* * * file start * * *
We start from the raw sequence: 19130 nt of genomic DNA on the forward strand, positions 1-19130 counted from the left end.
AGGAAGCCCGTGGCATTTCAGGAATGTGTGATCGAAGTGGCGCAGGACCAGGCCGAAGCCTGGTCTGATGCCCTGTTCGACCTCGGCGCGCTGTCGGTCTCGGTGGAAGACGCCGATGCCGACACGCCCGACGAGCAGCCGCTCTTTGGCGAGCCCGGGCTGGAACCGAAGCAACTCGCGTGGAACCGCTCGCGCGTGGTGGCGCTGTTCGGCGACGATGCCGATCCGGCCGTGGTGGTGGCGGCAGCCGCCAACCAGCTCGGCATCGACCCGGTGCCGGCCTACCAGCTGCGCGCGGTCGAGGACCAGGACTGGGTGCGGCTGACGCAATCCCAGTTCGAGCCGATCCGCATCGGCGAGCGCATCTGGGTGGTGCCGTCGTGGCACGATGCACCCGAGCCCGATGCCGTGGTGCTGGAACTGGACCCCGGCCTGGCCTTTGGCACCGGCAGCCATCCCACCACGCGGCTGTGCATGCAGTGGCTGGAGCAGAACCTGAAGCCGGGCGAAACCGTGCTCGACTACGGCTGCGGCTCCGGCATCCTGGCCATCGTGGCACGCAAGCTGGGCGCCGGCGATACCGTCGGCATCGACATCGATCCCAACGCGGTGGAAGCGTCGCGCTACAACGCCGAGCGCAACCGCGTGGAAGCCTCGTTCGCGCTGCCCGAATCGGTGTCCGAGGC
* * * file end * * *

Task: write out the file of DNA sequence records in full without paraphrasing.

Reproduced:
We start from the raw sequence: 19130 nt of genomic DNA on the forward strand, positions 1-19130 counted from the left end.
AGGAAGCCCGTGGCATTTCAGGAATGTGTGATCGAAGTGGCGCAGGACCAGGCCGAAGCCTGGTCTGATGCCCTGTTCGACCTCGGCGCGCTGTCGGTCTCGGTGGAAGACGCCGATGCCGACACGCCCGACGAGCAGCCGCTCTTTGGCGAGCCCGGGCTGGAACCGAAGCAACTCGCGTGGAACCGCTCGCGCGTGGTGGCGCTGTTCGGCGACGATGCCGATCCGGCCGTGGTGGTGGCGGCAGCCGCCAACCAGCTCGGCATCGACCCGGTGCCGGCCTACCAGCTGCGCGCGGTCGAGGACCAGGACTGGGTGCGGCTGACGCAATCCCAGTTCGAGCCGATCCGCATCGGCGAGCGCATCTGGGTGGTGCCGTCGTGGCACGATGCACCCGAGCCCGATGCCGTGGTGCTGGAACTGGACCCCGGCCTGGCCTTTGGCACCGGCAGCCATCCCACCACGCGGCTGTGCATGCAGTGGCTGGAGCAGAACCTGAAGCCGGGCGAAACCGTGCTCGACTACGGCTGCGGCTCCGGCATCCTGGCCATCGTGGCACGCAAGCTGGGCGCCGGCGATACCGTCGGCATCGACATCGATCCCAACGCGGTGGAAGCGTCGCGCTACAACGCCGAGCGCAACCGCGTGGAAGCCTCGTTCGCGCTGCCCGAATCGGTGTCCGAGGC